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Researchers Develop Metallic Nanoparticle Composites for Targeted Multimodal Theranostics

Jul 22, 2016     Email"> PrintText Size

Targeted theranostics combines targeted diagnosis and targeted therapy, aiming for early diagnosis, accurate molecular imaging, and precise treatment targeting malignant cells at the right timing and proper dose. Targeted therapy is becoming one of the major modalities of medical treatment (pharmacotherapy) for cancer, which is expected to be more effective than conventional forms of treatments and less harmful to normal cells.

The research group led by LI Jia and ZANG Yi at Shanghai Institute of Materia Medica (SIMM) of Chinese Academy of Sciences and CHEN Guorong and HE Xiaopeng at East China University of Science and Technology (ECUST), has developed a gold glyconanocomposite for the multimodal theranostics of cancer.

The nanocomposite is capped with a cyclodextrin layer to which an adamantine-modified fluorescent glycoprobe was introduced by a host-guest supramolecular interaction. This nanocomposite shows a quenched fluorescence because of a Förster Resonance Energy Transfer (FRET) from the fluorophore to the proximal particle. However, the subsequent interaction with a selective protein receptor causes aggregation of the composite, recovering the fluorescence by Metal-Enhanced Fluorescence (MEF) from the distal gold particles to fluorophores within the aggregates. A red-shifted absorbance is also observed for the nanocomposite, leading to an enhanced reactive oxygen species (ROS) production with red-light irradiation.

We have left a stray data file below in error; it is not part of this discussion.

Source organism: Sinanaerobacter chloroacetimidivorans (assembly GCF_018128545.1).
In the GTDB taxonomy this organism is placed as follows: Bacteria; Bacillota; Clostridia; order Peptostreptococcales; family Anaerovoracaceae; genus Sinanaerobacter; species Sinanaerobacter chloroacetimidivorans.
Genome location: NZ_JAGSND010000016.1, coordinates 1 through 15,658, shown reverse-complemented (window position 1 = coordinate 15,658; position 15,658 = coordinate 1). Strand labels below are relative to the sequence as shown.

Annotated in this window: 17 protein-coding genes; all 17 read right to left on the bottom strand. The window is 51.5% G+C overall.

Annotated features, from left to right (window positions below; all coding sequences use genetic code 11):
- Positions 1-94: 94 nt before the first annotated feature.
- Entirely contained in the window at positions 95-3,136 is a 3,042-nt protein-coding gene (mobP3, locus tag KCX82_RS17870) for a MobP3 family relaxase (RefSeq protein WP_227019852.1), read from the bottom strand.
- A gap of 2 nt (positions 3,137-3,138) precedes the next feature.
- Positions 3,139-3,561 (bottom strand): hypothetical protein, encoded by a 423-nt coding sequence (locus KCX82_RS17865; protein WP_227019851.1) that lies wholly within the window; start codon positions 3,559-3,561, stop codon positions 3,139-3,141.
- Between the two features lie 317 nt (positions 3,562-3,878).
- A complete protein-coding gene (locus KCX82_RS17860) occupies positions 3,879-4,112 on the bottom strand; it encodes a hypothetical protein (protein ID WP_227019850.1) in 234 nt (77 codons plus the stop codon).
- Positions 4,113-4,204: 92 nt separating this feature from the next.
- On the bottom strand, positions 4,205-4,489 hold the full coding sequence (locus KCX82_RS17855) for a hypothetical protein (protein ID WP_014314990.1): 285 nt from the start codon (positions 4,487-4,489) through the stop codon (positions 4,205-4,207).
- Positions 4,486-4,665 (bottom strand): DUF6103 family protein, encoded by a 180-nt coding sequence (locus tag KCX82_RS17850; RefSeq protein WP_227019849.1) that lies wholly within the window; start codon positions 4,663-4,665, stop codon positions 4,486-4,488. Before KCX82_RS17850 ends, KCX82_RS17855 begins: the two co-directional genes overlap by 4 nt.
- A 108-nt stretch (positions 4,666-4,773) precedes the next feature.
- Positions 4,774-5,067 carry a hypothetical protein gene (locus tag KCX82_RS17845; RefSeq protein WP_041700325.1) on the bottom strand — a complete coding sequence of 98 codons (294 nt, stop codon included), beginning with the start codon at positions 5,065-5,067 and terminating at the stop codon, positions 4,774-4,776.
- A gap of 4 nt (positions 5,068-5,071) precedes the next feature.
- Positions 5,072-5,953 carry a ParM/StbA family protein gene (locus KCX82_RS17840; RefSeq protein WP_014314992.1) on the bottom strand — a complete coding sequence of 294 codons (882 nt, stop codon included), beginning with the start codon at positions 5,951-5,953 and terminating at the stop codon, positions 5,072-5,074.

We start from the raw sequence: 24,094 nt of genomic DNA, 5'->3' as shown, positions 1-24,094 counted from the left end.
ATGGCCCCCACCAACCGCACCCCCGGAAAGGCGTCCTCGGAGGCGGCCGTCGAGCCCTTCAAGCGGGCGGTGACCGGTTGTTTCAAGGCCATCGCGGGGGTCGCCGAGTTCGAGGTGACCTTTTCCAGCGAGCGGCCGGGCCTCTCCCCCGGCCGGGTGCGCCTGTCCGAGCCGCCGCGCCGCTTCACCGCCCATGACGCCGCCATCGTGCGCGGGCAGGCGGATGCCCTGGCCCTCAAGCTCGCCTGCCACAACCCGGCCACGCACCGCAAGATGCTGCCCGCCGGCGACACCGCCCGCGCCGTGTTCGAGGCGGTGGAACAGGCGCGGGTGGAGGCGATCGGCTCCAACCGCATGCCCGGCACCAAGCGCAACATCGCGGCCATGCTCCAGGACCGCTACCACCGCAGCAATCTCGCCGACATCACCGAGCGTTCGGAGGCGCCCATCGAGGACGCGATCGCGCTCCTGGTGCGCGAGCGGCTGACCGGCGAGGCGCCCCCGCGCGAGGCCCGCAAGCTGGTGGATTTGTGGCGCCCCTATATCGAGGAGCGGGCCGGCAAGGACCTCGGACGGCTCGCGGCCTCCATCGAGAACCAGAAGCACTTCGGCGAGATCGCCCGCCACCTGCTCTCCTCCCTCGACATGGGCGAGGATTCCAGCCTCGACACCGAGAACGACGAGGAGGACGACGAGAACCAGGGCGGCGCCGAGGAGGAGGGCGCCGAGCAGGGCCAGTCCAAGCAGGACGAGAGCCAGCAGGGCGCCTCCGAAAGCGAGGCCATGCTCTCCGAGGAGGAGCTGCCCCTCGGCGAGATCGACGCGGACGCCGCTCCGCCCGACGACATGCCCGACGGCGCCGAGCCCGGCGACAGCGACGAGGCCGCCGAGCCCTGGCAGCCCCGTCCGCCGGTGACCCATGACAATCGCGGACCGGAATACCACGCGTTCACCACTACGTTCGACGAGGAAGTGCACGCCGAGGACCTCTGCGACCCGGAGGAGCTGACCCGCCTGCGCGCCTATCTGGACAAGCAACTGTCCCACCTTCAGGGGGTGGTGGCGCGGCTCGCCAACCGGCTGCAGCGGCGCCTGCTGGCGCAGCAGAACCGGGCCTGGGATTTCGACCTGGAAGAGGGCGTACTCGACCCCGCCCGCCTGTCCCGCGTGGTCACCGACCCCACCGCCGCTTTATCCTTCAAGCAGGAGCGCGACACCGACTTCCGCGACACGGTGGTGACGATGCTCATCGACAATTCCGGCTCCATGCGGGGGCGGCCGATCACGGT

Both knockdown of a transmembrane galactose receptor, ASGPr and competition by free galactose suppressed the fluorescence. These cellular assays suggest the ability of the nanocomposite developed for targeted cell imaging by
receptor mediated intracellular aggregation. The nanocomposite has also been successfully used for a multimode therapy using its photodynamic ROS production and drug delivery properties targeting the receptor-rich cancer cells.

As a proof-of-concept, the nanocomposite has been proven to work as a receptor-targeting cell imaging and multimode theranostic system using both the drug carrying and photodynamic properties of the nanocomposite.

This study paves the way for the development of a diverse array of fluorogenic, therapeutic nanomaterials based on the diversity of available metallic nanoparticles. It has been published in Chemcal Science as a cover story.

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(Editor: LIU Jia)

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LI Jia

Shanghai Institute of Materia Medica

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